EPA Takes Action to Address MTBE Contamination

EPA will fund two $1 million pilot projects,in New York and California, to assist with the cleanup of\r\nthe gasoline additive MTBE in contaminated community water\r\nsupplies.

EPA Administrator Carol M. Browner yesterday announced that the Clinton-Gore Administration will fund two $1 million pilot projects, one each in New York and California, to assist with the cleanup of the gasoline additive MTBE in contaminated community water supplies.

"To protect public health and the environment, the Clinton-Gore Administration has called on Congress to eliminate MTBE from gasoline, and we''ve begun regulatory action aimed at phasing it out," said Browner. "However, in the meantime, action must be taken to help communities and prevent future problems from leaking tanks."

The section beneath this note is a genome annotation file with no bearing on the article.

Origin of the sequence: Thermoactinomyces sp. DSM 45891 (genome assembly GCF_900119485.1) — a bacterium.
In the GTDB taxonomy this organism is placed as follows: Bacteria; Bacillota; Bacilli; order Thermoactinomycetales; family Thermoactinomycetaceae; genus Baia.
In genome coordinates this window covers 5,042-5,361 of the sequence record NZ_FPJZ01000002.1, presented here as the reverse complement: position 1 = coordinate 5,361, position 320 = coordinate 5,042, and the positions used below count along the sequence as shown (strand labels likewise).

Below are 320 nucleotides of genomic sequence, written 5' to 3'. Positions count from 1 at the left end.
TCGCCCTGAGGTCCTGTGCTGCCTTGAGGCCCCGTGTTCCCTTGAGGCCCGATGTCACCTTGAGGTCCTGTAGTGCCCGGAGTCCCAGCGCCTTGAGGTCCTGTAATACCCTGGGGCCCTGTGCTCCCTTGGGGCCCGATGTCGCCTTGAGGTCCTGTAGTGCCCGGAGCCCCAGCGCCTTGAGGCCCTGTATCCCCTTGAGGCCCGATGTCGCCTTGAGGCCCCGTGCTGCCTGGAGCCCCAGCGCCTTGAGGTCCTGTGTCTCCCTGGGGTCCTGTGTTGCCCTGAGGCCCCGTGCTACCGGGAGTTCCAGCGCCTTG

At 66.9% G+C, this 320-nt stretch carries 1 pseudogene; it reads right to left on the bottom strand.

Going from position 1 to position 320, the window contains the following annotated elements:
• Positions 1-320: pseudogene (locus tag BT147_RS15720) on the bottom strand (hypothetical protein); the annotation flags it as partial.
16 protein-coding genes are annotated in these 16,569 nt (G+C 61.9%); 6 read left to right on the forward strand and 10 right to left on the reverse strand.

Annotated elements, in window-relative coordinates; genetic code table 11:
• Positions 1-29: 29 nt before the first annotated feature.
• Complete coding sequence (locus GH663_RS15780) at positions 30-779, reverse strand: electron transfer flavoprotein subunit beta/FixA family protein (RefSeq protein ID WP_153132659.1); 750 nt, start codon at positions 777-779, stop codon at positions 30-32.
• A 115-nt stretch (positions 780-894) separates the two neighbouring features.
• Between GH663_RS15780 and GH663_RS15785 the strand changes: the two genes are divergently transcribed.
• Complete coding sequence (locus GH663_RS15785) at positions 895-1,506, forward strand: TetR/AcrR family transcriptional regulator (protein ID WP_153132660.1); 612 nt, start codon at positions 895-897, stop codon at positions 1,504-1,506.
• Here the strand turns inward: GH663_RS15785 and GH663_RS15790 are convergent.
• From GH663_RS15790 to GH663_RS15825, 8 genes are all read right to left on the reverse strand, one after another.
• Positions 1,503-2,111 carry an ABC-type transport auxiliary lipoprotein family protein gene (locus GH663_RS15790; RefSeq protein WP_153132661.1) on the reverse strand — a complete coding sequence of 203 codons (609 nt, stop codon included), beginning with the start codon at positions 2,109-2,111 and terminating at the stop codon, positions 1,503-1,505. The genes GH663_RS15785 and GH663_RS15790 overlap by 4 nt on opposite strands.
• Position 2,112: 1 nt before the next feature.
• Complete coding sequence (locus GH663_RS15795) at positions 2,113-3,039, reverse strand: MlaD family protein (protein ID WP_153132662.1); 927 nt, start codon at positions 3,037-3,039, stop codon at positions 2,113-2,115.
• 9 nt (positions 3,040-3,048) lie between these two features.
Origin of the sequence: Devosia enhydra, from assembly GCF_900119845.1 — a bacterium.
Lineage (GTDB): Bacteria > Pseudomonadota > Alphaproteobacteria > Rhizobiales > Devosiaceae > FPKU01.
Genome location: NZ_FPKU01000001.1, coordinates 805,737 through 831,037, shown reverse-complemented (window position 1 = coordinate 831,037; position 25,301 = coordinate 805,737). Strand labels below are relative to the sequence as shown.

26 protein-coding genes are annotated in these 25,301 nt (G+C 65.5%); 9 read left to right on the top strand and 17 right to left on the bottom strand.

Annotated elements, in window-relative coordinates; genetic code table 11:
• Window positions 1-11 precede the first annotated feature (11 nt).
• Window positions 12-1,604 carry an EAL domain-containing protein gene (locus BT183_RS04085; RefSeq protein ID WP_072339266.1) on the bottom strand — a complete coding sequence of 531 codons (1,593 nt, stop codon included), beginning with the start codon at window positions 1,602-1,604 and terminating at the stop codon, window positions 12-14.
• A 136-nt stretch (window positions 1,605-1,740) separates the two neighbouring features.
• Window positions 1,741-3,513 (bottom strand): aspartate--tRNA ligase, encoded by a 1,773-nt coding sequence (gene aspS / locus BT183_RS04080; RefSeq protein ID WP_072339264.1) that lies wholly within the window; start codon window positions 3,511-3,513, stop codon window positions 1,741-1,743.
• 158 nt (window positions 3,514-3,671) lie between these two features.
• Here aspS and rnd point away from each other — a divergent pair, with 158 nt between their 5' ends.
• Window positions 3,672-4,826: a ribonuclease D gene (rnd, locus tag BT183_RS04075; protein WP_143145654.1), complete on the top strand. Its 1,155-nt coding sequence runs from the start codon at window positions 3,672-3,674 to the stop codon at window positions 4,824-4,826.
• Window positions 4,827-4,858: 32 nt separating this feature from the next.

New York is being awarded $1 million to accelerate cleanup at 50 MTBE contaminated sites on Long Island.

The funds for Santa Monica, Calif., will be used to help the state and the city with the cleanup of MTBE contaminated groundwater.

MTBE, or methyl tertiary butyl ether, is an additive in gasoline used by many refiners to meet a provision of the Clean Air Act that calls for the use of oxygenates in fuel.

In 1999, the Clinton-Gore Administration convened a Blue-Ribbon Panel to investigate if MTBE posed special risks to water supplies.

In the fall of 1999, the panel presented scientific proof confirming that MTBE threatens water supplies.

The administration subsequently called on Congress to phase down or eliminate MTBE. Regulatory action has also been taken to control the additive under the Toxic Substances Control Act.

by Virginia Sutcliffe

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